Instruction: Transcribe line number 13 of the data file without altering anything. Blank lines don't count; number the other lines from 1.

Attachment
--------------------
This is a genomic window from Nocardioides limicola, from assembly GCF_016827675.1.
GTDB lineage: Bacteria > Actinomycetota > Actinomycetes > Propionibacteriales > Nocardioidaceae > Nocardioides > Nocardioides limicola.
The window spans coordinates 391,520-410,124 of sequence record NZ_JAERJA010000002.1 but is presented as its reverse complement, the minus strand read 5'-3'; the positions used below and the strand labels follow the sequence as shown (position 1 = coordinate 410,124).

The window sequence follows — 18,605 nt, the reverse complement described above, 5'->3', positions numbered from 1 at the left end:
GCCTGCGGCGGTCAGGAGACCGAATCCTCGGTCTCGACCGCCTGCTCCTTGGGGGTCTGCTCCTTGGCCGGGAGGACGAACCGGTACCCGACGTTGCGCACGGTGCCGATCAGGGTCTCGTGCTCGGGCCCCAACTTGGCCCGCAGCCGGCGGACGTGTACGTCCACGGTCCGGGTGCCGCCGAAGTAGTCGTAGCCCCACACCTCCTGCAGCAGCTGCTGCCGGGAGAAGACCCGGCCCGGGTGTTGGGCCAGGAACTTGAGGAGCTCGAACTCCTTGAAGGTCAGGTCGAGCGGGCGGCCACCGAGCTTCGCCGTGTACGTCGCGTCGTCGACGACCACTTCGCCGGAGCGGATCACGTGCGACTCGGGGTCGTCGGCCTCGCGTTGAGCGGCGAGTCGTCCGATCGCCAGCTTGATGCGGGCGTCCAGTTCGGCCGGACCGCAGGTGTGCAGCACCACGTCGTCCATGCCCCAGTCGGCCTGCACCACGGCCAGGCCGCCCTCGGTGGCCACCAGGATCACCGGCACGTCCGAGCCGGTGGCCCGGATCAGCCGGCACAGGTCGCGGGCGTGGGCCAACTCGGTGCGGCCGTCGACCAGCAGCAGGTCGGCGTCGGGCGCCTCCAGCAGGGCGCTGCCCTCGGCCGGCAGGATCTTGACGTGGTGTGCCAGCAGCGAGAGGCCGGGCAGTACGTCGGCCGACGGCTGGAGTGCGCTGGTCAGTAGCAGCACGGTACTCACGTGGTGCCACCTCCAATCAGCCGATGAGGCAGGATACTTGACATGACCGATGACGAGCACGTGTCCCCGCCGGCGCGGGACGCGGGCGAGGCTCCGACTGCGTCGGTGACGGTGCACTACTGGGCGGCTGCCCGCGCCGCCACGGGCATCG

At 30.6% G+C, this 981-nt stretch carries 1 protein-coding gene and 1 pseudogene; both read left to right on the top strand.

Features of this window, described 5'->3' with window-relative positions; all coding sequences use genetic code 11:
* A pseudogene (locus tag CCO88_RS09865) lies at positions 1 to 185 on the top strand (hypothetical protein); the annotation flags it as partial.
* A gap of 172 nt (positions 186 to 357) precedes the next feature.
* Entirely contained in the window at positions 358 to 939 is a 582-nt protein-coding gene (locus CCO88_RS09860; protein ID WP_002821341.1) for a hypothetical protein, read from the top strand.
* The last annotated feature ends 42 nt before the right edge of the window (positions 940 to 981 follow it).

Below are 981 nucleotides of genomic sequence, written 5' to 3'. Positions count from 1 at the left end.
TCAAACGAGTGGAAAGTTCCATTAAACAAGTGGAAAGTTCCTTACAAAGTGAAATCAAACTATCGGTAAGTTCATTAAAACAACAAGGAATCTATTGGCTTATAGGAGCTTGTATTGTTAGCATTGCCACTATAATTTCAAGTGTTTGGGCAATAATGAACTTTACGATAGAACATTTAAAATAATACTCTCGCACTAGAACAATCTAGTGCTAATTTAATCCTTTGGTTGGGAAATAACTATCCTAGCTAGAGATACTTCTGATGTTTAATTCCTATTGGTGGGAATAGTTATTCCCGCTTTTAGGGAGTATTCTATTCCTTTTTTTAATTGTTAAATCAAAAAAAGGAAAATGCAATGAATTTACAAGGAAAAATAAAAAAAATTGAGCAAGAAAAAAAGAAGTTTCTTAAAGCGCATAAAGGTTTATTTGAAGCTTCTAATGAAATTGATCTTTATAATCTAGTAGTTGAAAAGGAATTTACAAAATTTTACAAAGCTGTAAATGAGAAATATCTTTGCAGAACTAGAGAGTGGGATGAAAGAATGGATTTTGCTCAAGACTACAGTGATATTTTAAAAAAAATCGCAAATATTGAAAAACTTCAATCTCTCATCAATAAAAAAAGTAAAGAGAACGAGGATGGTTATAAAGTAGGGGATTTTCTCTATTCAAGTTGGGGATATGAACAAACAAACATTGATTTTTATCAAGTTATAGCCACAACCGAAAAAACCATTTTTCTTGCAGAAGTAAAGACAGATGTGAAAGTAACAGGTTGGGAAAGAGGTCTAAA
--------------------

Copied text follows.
TCAAACGAGTGGAAAGTTCCATTAAACAAGTGGAAAGTTCCTTACAAAGTGAAATCAAACTATCGGTAAGTTCATTAAAACAACAAGGAATCTATTGGCTTATAGGAGCTTGTATTGTTAGCATTGCCACTATAATTTCAAGTGTTTGGGCAATAATGAACTTTACGATAGAACATTTAAAATAATACTCTCGCACTAGAACAATCTAGTGCTAATTTAATCCTTTGGTTGGGAAATAACTATCCTAGCTAGAGATACTTCTGATGTTTAATTCCTATTGGTGGGAATAGTTATTCCCGCTTTTAGGGAGTATTCTATTCCTTTTTTTAATTGTTAAATCAAAAAAAGGAAAATGCAATGAATTTACAAGGAAAAATAAAAAAAATTGAGCAAGAAAAAAAGAAGTTTCTTAAAGCGCATAAAGGTTTATTTGAAGCTTCTAATGAAATTGATCTTTATAATCTAGTAGTTGAAAAGGAATTTACAAAATTTTACAAAGCTGTAAATGAGAAATATCTTTGCAGAACTAGAGAGTGGGATGAAAGAATGGATTTTGCTCAAGACTACAGTGATATTTTAAAAAAAATCGCAAATATTGAAAAACTTCAATCTCTCATCAATAAAAAAAGTAAAGAGAACGAGGATGGTTATAAAGTAGGGGATTTTCTCTATTCAAGTTGGGGATATGAACAAACAAACATTGATTTTTATCAAGTTATAGCCACAACCGAAAAAACCATTTTTCTTGCAGAAGTAAAGACAGATGTGAAAGTAACAGGTTGGGAAAGAGGTCTAAA